Contrary to popular opinion in the industry, there is no scientific proof that horses learn STBs from one another. Anecdotally, when stereotypic horses are turned out to pasture with non-stereotypic horses (those horses who do not display a STB), the non-stereotypic horses do not pick up the STBs. There is, however, less consistent evidence when it comes to housing non-stereotypic horses next to or across from stereotypic horses in environments involving the risk factors mentioned above.
Do STBs Cause Damage?
Cribbers may cause damage to their teeth, and as such may need additional dental care. Cribbing can be hard on fencing and stall boards. Weavers and stall walkers may cause more wear and tear to their feet, thus potentially needing more farrier care. They may also cause ruts or wear in the flooring in their stall or paddock. In general, though, these potential damages tend to be exaggerated by many in the horse industry leading to some horses with STBs being turned away from certain boarding or training centers. Hopefully, with increased understanding of STBs, this bias will subside.
Should I Try to Stop It? And, If So, How?
If you own or manage a horse with a STB, the recommendation is to learn as much as possible about that particular behavior. Stereotypic behaviors are recognized as both a welfare and a management concern, and many owners attempt to physically prevent the behavior. Attempts to physically prevent STBs can result in reduced welfare for the horse and additional strain on the owner’s pocket book. Therefore, strategies aimed at addressing the behavior should include consideration of potential causal factors and implementation of management practices known to help reduce the behavior (e.g., increased opportunities to socialize with other horses and to graze/consume forage).
Always remember that somewhere along the way, the horse developed this STB because it was likely trying to ‘cope’ with a suboptimal husbandry situation. If we view it as a coping mechanism, how certain are we that we should take away the horse’s ability to cope? Multiple studies have shown that, when presented with a stressor, the horses who handled it least well were crib-biters who were prevented from cribbing; non-cribbers did fine, and cribbers who were allowed to crib were fine, but cribbers who were thwarted were more stressed.2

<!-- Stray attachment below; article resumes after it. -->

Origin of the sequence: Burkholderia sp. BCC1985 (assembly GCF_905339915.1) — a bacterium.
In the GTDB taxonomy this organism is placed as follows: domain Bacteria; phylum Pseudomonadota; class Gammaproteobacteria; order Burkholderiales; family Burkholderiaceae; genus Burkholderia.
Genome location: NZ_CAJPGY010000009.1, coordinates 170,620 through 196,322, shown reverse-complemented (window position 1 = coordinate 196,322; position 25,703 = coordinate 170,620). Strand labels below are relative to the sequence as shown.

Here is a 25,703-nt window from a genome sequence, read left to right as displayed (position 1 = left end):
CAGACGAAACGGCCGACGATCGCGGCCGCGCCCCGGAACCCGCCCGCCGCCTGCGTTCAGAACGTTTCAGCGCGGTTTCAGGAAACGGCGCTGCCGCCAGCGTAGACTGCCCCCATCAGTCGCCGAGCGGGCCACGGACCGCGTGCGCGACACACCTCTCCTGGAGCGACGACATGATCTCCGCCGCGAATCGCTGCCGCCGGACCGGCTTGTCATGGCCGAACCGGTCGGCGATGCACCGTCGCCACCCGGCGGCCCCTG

With respect to the locomotor stereotypies, some owners have had success in reducing their horse’s weaving or box-walking by increasing the visual horizons; e.g., placing the horse in a stall with a window to the outdoors or with an acrylic/shatter-proof mirror, adding an anti-weave stall front that allows the horse to have its head and neck out to the aisle, or simply keeping the horse out at pasture more of the time. Based on the authors’ experience and anecdotal reports from owners, it appears much easier to reduce the time a horse spends engaged in a locomotor STB than an oral STB.
Just because your horse performs a stereotypic behavior, such as cribbing or weaving, does not mean its current state of welfare is suboptimal, but more likely, that at some point in the horse’s history, the horse was trying to cope with stressors outside the behavioral demands of the horse’s nature.
Managing stereotypic behaviors can be very challenging. The best management strategy continues to be prevention by trying to optimize turn out time, social interaction and grazing/foraging opportunities. Minimizing stress during the weaning process is important, and working hard to enhance natural behaviors when horses are on stall rest for injuries or illness can help reduce the chance that your horse will develop a STB.
1. Mason GJ, Latham, NR. 2004. Can’t stop, won’t stop: is stereotypy a reliable animal welfare indicator. Animal Welfare. 13, S57–S69.
2. Nagy K, Bodo G, Bardos G, Harnos A, Kabai P. 2009. The effect of a feeding stress-test on the behavior and heart rate variability of control and crib-biting horses (with or without inhibition). Applied Animal Behaviour Science. 121, 140–147.
3. Nicol CJ, Davidson HPD, Harris PA, Waters AJ, Wilson AD. 2002. Study of crib-biting and gastric inflammation and ulceration in young horses. Veterinary Record. 151, 658–662.
4. Wickens C, Heleski CR. 2010. Crib-biting behavior in horses: a review. Applied Animal Behaviour Science. 128: 1–9.